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Squirrel away extra retirement cash using a ‘rabbi trust’

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in Small Business Tax,Small Business Tax Deduction Strategies

Can't get enough of a good thing? To hoard even more money for retirement than the tax law allows for qualified plans (such as 401(k)s or pension plans), arrange things so your company makes contributions on your behalf to a nonqualified deferred compensation plan.

In such cases, you face one potential pitfall: If you're guaranteed to receive payment, those dollars are taxable right away, even if you won't get your hands on the cash for years to come.

Strategy: Put your faith in a "rabbi trust." Using a rabbi trust, you don't need to pay any current tax because the money is technically available to other creditors. Still, the cash is socked away in a separate account, so it won't be used for general spending.

For decades, the rabbi trust has been an airtight way to maneuver around the tax requirements for deferred comp plans. But a tax law enacted last year throws a monkey wrench into that strategy. Fortunately, you can still preserve your retirement tax shelter with a few minor tweaks in your trust document.

Deferred comp plans are treated as being either "funded" or "unfunded." If the plan is funded, the money is earmarked to you for future payment or the assets are available to you without restriction. With funded plans, you must pay current tax on the contributions even though you won't get any cash until later. Not a good thing.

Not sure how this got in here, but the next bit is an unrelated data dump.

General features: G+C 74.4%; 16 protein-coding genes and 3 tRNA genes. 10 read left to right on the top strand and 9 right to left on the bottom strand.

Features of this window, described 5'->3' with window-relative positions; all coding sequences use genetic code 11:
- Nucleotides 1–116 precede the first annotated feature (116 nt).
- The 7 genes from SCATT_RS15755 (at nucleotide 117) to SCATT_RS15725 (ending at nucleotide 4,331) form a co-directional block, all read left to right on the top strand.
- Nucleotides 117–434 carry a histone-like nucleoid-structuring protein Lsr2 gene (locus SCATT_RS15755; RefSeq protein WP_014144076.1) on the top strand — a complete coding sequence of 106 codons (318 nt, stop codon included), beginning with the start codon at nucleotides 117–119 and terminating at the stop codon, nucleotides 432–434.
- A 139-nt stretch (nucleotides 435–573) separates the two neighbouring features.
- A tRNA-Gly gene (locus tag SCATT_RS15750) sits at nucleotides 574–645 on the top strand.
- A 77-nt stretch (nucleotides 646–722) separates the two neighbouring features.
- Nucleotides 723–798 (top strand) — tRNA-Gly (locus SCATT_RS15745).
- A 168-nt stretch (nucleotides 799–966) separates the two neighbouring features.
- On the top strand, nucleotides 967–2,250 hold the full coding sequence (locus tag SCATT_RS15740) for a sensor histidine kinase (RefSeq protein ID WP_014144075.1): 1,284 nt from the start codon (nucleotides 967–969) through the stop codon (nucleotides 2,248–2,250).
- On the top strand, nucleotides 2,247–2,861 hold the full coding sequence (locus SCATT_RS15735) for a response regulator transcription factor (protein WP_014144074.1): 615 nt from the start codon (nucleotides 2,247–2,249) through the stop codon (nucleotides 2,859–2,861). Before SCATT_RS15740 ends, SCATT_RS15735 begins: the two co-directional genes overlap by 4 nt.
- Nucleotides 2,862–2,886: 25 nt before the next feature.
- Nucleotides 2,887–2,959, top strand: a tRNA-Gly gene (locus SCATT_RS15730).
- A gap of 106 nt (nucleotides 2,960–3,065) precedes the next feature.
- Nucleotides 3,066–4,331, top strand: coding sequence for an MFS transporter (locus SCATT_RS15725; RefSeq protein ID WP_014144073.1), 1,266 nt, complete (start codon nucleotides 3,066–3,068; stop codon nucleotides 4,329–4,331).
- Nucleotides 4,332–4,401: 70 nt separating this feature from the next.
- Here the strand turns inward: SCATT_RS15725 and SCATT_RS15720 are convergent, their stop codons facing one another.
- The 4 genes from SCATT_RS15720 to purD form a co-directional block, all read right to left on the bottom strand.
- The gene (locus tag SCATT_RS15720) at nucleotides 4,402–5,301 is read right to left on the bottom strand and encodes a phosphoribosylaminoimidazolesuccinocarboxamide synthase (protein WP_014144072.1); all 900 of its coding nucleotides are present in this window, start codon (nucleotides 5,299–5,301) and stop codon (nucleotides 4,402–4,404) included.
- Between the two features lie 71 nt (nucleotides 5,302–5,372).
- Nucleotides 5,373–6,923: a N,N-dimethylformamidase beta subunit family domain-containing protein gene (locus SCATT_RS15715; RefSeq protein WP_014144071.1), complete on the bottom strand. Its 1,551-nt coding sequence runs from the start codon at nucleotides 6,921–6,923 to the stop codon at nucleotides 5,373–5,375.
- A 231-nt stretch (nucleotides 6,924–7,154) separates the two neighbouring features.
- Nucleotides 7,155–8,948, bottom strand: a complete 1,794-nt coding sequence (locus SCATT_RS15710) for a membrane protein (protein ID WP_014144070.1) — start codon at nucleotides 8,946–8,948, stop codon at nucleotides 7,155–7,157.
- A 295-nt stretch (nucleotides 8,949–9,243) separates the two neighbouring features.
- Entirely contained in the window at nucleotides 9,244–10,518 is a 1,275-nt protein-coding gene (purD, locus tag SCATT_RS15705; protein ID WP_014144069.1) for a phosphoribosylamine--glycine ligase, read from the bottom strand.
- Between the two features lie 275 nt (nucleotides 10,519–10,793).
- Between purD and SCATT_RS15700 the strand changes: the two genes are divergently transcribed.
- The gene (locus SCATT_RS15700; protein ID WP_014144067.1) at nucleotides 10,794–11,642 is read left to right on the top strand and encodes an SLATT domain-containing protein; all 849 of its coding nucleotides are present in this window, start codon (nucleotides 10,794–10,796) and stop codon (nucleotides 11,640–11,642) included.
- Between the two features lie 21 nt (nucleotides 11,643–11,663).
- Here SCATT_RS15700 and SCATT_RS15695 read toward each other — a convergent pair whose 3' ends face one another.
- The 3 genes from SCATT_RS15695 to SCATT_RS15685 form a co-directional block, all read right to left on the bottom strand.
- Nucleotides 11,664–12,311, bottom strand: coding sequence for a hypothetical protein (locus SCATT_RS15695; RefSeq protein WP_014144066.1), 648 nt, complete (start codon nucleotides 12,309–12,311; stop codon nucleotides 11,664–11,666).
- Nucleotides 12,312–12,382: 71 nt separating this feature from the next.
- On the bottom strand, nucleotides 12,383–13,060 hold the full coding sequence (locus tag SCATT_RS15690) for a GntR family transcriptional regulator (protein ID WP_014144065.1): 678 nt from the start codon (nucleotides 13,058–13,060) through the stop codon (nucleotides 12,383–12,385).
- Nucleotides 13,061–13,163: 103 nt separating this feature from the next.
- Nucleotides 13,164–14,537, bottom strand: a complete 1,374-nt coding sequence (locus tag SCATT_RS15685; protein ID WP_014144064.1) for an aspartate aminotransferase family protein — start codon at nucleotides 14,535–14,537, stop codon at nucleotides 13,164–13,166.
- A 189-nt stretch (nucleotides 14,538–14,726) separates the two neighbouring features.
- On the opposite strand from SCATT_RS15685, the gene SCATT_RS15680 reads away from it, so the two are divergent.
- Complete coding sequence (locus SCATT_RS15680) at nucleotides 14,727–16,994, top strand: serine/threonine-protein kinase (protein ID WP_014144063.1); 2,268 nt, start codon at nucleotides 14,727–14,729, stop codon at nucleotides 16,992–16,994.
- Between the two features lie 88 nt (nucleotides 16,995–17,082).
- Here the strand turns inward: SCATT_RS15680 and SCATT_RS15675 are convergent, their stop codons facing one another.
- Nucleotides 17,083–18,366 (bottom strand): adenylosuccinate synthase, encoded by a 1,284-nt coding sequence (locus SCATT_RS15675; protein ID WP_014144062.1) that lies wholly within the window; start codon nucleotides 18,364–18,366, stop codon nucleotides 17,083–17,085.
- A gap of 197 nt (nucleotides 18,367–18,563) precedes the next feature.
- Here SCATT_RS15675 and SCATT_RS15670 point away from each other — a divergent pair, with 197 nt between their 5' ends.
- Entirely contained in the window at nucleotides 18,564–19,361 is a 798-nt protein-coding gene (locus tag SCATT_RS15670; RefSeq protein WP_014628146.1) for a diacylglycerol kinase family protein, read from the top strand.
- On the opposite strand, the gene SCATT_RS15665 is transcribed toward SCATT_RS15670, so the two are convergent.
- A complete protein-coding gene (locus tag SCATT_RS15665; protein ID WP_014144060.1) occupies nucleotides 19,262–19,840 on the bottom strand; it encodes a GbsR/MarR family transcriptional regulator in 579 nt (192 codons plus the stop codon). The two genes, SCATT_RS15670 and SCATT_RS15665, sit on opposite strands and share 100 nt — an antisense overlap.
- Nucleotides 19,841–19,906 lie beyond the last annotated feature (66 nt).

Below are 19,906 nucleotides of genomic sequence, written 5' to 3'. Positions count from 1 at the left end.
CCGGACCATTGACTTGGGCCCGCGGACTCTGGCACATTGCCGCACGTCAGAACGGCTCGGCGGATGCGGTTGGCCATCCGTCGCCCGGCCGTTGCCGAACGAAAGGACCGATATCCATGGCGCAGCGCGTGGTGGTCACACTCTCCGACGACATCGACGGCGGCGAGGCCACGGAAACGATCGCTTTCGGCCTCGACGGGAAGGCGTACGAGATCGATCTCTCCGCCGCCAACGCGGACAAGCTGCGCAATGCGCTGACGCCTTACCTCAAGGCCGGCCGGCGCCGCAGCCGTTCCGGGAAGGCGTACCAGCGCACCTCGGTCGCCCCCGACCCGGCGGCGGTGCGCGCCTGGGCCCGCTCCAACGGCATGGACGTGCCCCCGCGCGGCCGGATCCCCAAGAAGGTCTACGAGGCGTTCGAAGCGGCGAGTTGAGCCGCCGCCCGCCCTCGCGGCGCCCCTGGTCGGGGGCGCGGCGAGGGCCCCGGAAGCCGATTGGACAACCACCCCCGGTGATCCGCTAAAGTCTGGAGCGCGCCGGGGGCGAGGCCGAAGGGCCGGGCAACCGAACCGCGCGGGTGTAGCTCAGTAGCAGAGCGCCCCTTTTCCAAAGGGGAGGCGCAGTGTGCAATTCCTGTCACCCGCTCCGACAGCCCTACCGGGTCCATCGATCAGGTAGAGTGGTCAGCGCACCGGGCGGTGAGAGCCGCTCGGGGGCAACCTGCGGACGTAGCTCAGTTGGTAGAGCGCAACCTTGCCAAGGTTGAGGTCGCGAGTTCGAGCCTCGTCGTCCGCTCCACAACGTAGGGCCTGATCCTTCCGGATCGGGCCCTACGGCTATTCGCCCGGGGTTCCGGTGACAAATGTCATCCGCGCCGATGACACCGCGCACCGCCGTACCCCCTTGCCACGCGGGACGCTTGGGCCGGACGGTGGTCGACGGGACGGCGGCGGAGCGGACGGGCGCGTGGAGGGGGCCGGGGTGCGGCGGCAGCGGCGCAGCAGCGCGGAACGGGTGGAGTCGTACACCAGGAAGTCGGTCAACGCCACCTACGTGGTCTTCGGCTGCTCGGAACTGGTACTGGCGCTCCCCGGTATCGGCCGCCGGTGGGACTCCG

On the other hand, if the plan is unfunded, your company merely promises to make payments to you at a later date. You don't need to pay any current tax, but you can't be totally sure you'll ever get the money.

That's where the rabbi trust comes to the rescue.

Named for the IRS ruling that created this strategy—a rabbi being paid deferred money—the deferred compensation is deposited into a separate trust account. The money is available to company creditors as well as you. As long as you don't have a greater right to the money than other creditors, income taxes are postponed until you actually receive the payment.

Thus, you have a "vested right" to the future payment, whether or not you ever perform any more services for the company. In the meantime, your company pays tax on the current earnings of the trust assets. (While income taxes are deferred, Social Security and Medicare taxes are due as soon as benefits become vested.)

New law crackdown: Last year's tax law imposed new restrictions on deferred comp plans. Failure to comply with the rules, effective for amounts deferred after 2004, can result in triggering current income taxes, plus hefty penalties.

Specifically, the new law prohibits companies experiencing financial difficulties from using a "springing rabbi trust." It removes assets from a creditor's reach upon a specified financial trigger. If the plan includes such a triggering mechanism, any deferred amounts are immediately taxable under the new law.

Tip: If you hold a rabbi trust, modify the terms, if necessary, to eliminate any "springing" provisions.

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